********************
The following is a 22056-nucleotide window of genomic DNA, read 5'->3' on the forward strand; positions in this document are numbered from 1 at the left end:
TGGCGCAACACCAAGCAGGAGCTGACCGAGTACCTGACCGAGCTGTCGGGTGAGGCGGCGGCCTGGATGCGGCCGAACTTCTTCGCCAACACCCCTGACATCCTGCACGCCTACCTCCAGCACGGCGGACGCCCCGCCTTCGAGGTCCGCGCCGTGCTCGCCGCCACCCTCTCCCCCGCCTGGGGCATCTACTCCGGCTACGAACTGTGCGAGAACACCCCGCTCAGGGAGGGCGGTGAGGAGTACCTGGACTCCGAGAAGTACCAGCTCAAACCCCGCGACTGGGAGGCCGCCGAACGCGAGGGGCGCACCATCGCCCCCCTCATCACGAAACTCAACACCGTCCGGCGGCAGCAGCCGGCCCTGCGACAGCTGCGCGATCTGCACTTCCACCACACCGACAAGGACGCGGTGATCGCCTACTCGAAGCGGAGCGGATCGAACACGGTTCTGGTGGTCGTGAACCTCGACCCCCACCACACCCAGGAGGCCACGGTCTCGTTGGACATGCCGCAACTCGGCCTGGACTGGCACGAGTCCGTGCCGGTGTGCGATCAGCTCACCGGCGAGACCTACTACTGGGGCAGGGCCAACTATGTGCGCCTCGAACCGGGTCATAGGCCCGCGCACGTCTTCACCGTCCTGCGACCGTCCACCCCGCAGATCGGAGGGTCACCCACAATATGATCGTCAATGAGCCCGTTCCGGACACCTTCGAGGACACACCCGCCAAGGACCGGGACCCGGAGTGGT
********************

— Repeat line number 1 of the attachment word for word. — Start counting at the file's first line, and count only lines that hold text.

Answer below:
The following is a 22056-nucleotide window of genomic DNA, read 5'->3' on the forward strand; positions in this document are numbered from 1 at the left end: